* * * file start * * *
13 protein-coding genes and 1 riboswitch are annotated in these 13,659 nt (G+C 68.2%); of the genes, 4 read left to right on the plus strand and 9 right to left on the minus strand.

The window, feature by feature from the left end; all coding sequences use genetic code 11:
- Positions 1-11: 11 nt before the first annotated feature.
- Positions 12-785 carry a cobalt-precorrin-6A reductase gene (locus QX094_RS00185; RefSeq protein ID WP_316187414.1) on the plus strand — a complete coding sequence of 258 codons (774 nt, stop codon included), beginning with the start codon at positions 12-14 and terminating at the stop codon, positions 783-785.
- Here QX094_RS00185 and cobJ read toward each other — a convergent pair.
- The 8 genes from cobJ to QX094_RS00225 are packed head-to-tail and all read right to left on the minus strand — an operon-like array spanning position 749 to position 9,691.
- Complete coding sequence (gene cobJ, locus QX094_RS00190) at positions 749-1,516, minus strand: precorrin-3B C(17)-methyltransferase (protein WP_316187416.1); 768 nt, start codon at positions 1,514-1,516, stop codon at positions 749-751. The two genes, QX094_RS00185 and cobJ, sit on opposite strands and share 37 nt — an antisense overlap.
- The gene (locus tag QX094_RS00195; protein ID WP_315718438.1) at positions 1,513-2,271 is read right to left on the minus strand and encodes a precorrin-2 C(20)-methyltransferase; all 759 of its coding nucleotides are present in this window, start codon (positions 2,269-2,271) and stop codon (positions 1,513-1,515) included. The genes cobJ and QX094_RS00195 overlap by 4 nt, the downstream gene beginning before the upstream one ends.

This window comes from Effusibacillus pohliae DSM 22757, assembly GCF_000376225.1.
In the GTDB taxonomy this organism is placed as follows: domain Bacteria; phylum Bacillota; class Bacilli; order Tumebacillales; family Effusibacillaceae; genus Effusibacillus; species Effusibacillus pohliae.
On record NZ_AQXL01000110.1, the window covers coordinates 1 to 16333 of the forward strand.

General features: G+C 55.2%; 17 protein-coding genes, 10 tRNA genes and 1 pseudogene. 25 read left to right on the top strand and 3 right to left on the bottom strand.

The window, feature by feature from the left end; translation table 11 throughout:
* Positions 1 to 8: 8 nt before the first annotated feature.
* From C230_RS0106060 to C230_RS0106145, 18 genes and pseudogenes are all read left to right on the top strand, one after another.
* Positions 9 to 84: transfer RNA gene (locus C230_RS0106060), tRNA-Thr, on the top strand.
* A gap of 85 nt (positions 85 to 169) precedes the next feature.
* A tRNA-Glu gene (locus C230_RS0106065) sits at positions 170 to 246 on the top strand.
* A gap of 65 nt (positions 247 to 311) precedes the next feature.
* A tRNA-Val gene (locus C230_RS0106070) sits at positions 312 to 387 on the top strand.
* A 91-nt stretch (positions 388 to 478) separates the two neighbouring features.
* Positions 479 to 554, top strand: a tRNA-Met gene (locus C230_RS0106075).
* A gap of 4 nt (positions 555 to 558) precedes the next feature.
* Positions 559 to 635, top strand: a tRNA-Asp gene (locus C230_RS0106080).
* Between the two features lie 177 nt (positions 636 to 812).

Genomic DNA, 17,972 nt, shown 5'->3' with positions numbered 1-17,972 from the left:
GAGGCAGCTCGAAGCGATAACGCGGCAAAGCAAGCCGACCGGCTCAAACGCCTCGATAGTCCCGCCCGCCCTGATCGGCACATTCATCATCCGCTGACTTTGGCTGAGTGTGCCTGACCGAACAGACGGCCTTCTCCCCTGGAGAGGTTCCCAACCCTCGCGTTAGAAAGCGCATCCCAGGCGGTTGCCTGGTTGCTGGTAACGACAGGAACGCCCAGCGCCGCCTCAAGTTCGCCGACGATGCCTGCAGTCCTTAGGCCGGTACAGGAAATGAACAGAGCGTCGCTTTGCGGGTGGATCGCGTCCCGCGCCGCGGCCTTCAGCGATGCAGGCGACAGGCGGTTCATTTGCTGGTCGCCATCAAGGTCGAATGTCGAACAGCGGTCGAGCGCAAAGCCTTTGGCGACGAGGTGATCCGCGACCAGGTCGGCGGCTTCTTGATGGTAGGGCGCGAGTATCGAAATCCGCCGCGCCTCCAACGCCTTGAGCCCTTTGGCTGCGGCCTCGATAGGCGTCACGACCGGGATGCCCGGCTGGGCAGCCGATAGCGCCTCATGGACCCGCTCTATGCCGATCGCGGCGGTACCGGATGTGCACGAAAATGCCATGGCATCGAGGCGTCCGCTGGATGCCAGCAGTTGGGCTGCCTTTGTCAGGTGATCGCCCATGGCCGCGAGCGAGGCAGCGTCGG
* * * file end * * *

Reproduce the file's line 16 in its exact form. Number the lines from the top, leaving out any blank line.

* Positions 9 to 84: transfer RNA gene (locus C230_RS0106060), tRNA-Thr, on the top strand.